Today I came across a letter to the editor that is being sent around in an attempt to add scholars as signatories before it is sent to the editor of Social Science Research, the journal that published the Regnerus study. Recall that the Regnerus study reported differences between children raised by a parent who had had a same-sex relationship and children whose parents were in intact, heterosexual marriages.
The letter has been drafted by Gary Gates of The Williams Institute at UCLA School of Law. The web site at The Williams Institute says it is a think tank that “advances sexual orientation and gender identity law and public policy through rigorous, independent research and scholarship, and disseminates it to judges, legislators, policymakers, media and the public.”
The letter acknowledges straight away that it (the letter) could be viewed as essentially a call to censor unwelcome research findings: “While the presence of a vibrant and controversial public debate should in no way censor scholarship, it should compel the academy to hold scholarship around that topic to our most rigorous standards.” Clearly the signatories do not want their letter to be viewed as a call to censor unwelcome research findings.
The letter questions three main points: (1) what appears to be an accelerated review process (i.e., 5-week submission to publication), (2) the selection of commentators (none of whom is believed by the signatories to have expertise in LGBT families), as well as (3) specific concerns with various aspects of the methods and analyses.
As I discussed here, I don’t have quite the same reaction to the study, although I appreciate some of the points raised in the letter. Some of the requested information could be provided or discussed further, and perhaps that would be helpful, but it might just not be enough to satisfy critics given the amount of attention and scrutiny the study is receiving.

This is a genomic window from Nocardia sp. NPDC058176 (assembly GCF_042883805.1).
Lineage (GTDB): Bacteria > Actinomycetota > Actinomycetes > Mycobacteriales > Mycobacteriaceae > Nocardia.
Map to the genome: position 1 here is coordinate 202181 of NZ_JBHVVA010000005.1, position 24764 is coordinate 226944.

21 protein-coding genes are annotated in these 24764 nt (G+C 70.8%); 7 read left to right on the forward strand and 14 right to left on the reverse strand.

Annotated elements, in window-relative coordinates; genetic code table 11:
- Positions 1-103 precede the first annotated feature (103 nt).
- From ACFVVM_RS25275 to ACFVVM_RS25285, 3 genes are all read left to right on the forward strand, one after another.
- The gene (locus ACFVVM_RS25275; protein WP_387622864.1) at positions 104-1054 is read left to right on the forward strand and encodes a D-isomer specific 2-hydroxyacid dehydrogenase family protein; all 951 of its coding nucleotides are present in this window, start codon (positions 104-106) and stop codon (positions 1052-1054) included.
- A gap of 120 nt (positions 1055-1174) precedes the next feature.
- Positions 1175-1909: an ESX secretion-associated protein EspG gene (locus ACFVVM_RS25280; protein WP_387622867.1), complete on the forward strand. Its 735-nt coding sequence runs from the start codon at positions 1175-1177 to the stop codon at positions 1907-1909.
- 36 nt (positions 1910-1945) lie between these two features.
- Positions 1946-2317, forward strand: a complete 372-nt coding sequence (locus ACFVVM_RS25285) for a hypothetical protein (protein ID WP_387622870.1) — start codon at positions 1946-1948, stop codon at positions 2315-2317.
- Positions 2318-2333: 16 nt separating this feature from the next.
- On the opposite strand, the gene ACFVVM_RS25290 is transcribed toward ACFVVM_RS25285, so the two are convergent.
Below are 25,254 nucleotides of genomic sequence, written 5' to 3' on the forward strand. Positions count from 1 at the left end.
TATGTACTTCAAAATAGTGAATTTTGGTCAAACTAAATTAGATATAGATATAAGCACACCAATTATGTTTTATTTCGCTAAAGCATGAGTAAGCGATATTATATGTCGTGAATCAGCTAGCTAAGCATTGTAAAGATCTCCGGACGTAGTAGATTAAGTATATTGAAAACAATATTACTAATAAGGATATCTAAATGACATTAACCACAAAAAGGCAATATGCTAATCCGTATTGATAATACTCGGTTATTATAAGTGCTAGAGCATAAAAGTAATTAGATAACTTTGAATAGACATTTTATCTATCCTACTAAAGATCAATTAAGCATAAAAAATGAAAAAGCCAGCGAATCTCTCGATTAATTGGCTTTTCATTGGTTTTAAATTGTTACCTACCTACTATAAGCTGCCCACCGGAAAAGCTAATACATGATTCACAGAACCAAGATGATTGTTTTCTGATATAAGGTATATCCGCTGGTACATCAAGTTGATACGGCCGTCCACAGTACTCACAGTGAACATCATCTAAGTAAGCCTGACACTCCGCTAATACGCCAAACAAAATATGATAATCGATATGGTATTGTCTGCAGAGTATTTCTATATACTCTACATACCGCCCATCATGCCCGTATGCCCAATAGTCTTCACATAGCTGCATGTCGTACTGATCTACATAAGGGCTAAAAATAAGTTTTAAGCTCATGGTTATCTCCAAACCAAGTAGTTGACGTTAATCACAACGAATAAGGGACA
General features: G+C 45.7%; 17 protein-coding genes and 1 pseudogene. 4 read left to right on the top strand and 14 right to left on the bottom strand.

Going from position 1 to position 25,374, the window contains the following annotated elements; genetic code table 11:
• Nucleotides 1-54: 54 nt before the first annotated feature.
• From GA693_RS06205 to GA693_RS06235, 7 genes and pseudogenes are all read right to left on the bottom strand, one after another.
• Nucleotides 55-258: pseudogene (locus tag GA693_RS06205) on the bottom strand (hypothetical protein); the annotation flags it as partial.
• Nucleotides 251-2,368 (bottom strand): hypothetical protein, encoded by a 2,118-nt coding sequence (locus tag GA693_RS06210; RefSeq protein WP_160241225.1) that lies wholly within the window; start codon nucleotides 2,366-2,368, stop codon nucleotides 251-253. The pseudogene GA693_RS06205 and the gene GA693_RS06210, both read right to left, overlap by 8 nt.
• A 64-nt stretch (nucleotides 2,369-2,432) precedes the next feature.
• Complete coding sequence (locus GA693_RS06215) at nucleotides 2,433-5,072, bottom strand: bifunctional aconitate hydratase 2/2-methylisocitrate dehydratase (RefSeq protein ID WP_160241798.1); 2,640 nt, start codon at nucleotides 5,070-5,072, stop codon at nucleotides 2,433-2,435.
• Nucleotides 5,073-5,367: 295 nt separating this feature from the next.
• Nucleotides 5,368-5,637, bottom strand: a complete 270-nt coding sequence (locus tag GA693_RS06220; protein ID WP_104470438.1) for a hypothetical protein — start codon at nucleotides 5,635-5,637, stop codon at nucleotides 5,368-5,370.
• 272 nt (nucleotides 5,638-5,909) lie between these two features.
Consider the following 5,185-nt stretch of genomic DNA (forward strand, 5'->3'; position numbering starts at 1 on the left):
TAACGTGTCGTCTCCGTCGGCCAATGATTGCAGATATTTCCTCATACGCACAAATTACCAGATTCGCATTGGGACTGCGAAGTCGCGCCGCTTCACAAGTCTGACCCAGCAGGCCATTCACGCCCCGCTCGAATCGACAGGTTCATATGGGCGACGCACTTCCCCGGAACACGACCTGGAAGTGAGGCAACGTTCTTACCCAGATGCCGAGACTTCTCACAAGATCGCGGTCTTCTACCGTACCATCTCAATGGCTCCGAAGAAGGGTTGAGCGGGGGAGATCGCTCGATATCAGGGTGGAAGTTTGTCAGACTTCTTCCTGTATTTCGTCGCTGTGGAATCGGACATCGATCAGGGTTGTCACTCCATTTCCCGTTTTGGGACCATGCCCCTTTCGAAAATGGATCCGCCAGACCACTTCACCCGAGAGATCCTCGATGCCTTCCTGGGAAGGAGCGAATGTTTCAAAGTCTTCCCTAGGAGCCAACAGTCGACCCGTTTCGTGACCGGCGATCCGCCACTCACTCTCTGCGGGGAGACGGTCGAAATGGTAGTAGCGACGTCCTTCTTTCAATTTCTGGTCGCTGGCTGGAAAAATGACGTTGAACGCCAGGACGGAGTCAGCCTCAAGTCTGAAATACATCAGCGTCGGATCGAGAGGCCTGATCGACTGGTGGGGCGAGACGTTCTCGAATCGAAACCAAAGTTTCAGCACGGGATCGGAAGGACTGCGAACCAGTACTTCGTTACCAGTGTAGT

My reaction may also reflect a different philosophy toward research findings in general. I tend to see published research as an ongoing dialogue within the scientific community. So various decisions that are made in terms of methods and analyses should be explained to the reader. If that happens, then there is more latitude around what is published (again, provided it goes through the peer-review process and is determined – by peers – to be warranted or justifiable and clearly explained to the reader).
The challenge that comes up with controversial topics is not so much that these limitations exist (as limitations exist in all research) but that they are not fully understood by others outside of the scientific community. I am thinking here of policy-makers and others who make decisions based on their understanding of a study or larger body of research.
Of course, this cuts both ways: existing research on this very topic is not very good either (in terms of sample size, use of convenience samples, non-representative samples, and so on). So it would be helpful if critics were also vocal about the limitations seen in other studies. It may be human nature to give a pass to these same standards when findings fit our own biases and interests. When a study’s findings do not, we may be more apt to identify its weaknesses/limitations and call for higher standards and greater scrutiny.
It will be interesting to see how the letter is received and whether anything will be done in response. There are already several prominent signatories, and I imagine more will be added in the next day or so.
FYI: Here is a contrasting letter from the Baylor University Institute for Studies of Religion in support of the publication of the Regnerus study.